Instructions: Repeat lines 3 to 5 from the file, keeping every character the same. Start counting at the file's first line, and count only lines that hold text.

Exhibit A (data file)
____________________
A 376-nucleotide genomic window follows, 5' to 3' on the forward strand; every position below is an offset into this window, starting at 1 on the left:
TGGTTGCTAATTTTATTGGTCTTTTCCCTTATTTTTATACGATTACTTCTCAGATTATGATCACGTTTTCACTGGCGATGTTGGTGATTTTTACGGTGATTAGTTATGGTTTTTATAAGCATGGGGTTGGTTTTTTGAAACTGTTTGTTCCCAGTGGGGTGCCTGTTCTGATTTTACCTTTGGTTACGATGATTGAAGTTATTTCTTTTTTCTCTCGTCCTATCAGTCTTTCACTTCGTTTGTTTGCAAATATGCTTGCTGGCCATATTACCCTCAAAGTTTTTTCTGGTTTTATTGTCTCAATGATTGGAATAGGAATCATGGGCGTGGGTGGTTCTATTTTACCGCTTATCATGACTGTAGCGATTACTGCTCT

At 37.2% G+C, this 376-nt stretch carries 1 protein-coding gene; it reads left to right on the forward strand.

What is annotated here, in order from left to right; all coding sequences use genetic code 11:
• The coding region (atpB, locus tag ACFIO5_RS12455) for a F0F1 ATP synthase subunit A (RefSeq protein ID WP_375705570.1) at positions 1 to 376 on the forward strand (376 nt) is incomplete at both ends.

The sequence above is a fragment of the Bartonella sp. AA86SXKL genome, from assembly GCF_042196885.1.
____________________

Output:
At 37.2% G+C, this 376-nt stretch carries 1 protein-coding gene; it reads left to right on the forward strand.

What is annotated here, in order from left to right; all coding sequences use genetic code 11:
• The coding region (atpB, locus tag ACFIO5_RS12455) for a F0F1 ATP synthase subunit A (RefSeq protein ID WP_375705570.1) at positions 1 to 376 on the forward strand (376 nt) is incomplete at both ends.